22 March 2010 Secretary-General Ban Ki-moon today described appalling living conditions in slums as a violation of human rights, saying that helping the urban poor reclaim their rights strengthened societies and stemmed environmental degradation.
“Conditions in slums are a violation of human rights,” Mr. Ban said in a message to the fifth session of the World Urban Forum, which got under way in the Brazilian city of Rio de Janeiro today.
“The children who have no clean water, the women who fear for their safety, the young people who have no chance to receive a decent education have a right to better, and we have a responsibility to do better [to help them],” said Mr. Ban.
The Forum was established by the United Nations to examine the effects of rapid urbanization on communities, cities, economies and the climate. It held its first meeting in Nairobi, Kenya, in 2002.
The Secretary-General noted that an estimated 22 million people in developing countries had managed to move out of slums each year during the past decade, but that achievement was not enough to have the impact required to reduce urban poverty.
According to the United Nations Human Settlements Programme (UN-HABITAT), the number of people living in slums rose from 777 million in 2000 to almost 830 million in 2010.
“All people have the right to safe drinking water, sanitation, shelter and basic services. All people have the right to live with a sense of security. All people should have the opportunity to work for a better future,” the Secretary-General said.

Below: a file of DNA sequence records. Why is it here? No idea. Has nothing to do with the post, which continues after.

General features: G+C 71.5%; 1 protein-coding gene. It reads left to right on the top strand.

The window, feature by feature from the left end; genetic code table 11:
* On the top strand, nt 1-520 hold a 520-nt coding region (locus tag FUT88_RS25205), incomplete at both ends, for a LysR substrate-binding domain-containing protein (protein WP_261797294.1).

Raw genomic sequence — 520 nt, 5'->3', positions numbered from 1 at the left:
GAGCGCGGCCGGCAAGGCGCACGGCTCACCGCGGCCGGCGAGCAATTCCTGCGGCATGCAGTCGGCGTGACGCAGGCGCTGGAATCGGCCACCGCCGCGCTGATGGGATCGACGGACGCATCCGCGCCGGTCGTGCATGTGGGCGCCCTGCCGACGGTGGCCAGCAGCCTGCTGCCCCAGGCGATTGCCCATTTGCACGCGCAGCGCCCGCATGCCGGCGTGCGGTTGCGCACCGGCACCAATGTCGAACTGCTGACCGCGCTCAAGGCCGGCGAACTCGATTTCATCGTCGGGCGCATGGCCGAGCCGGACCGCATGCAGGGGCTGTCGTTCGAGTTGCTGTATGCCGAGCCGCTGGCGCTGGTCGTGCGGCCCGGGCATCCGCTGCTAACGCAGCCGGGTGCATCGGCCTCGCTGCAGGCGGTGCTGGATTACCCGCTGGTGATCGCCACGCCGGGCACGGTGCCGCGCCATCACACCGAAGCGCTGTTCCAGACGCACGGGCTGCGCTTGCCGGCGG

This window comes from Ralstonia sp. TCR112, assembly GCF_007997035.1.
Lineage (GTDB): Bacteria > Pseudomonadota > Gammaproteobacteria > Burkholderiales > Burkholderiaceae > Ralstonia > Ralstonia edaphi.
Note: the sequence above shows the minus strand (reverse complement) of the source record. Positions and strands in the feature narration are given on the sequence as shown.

“Your plan to launch the World Urban Campaign will advance our work to reach these life-saving goals,” Mr. Ban told delegates.
The World Urban Campaign is a platform for public, private and civil society actors to discuss policies and share practical tools for sustainable urbanization.
In a related development, a new report backed by the UN Population Fund (UNFPA) launched today lays out a new vision for urban planning to transform the way cities across the developing world grow.
That vision incorporates a flexible building design to allow families to expand their homes upwards by up to three stories.
In many of the world’s cities, governments seek to force poor communities into high-rise apartments so that the large informal settlements they occupy can be transformed into condominiums and other buildings to draw foreign investment.
“Most members of poor communities are used to living and working centrally and close to the streets,” said Arif Hasan, an architect and lead author of the new study. “When they are relocated to high-rise apartments, they are immediately beset by social and practical problems. They rarely want to move but don’t have a say in the matter.”
His research shows that when left to their own devices, dwellings in poor urban communities tend to grow incrementally, according to their needs and their ability to pay.
But without proper planning and support, this growth is not as efficient as it could be, potentially leading to congestion.
Studying four communities in Karachi, Pakistan, Mr. Hasan found that better managed incremental growth – not an ad hoc process – would lead to better social and physical environments.
This, he said, requires increasing the initial building costs by 15 per cent to erect decent foundations that can withstand building additional floors in the future, as well as support, including design advice and financial resources.
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